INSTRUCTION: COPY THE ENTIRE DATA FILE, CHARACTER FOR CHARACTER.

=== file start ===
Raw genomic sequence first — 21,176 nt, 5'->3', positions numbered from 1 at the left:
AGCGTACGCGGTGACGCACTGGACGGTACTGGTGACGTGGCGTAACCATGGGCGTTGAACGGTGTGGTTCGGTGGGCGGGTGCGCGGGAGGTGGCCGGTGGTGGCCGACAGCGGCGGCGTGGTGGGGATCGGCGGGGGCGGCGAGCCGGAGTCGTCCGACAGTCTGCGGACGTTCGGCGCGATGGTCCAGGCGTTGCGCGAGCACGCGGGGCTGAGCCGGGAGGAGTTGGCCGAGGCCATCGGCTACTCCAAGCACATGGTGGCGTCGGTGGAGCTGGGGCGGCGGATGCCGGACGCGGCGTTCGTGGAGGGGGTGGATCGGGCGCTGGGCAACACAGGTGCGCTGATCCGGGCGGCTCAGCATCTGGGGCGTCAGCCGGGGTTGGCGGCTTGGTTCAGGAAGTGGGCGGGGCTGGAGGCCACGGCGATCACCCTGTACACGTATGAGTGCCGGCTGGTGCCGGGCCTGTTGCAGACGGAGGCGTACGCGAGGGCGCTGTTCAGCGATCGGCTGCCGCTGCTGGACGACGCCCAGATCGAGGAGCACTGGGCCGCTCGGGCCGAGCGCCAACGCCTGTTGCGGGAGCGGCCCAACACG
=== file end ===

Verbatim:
Raw genomic sequence first — 21,176 nt, 5'->3', positions numbered from 1 at the left:
AGCGTACGCGGTGACGCACTGGACGGTACTGGTGACGTGGCGTAACCATGGGCGTTGAACGGTGTGGTTCGGTGGGCGGGTGCGCGGGAGGTGGCCGGTGGTGGCCGACAGCGGCGGCGTGGTGGGGATCGGCGGGGGCGGCGAGCCGGAGTCGTCCGACAGTCTGCGGACGTTCGGCGCGATGGTCCAGGCGTTGCGCGAGCACGCGGGGCTGAGCCGGGAGGAGTTGGCCGAGGCCATCGGCTACTCCAAGCACATGGTGGCGTCGGTGGAGCTGGGGCGGCGGATGCCGGACGCGGCGTTCGTGGAGGGGGTGGATCGGGCGCTGGGCAACACAGGTGCGCTGATCCGGGCGGCTCAGCATCTGGGGCGTCAGCCGGGGTTGGCGGCTTGGTTCAGGAAGTGGGCGGGGCTGGAGGCCACGGCGATCACCCTGTACACGTATGAGTGCCGGCTGGTGCCGGGCCTGTTGCAGACGGAGGCGTACGCGAGGGCGCTGTTCAGCGATCGGCTGCCGCTGCTGGACGACGCCCAGATCGAGGAGCACTGGGCCGCTCGGGCCGAGCGCCAACGCCTGTTGCGGGAGCGGCCCAACACG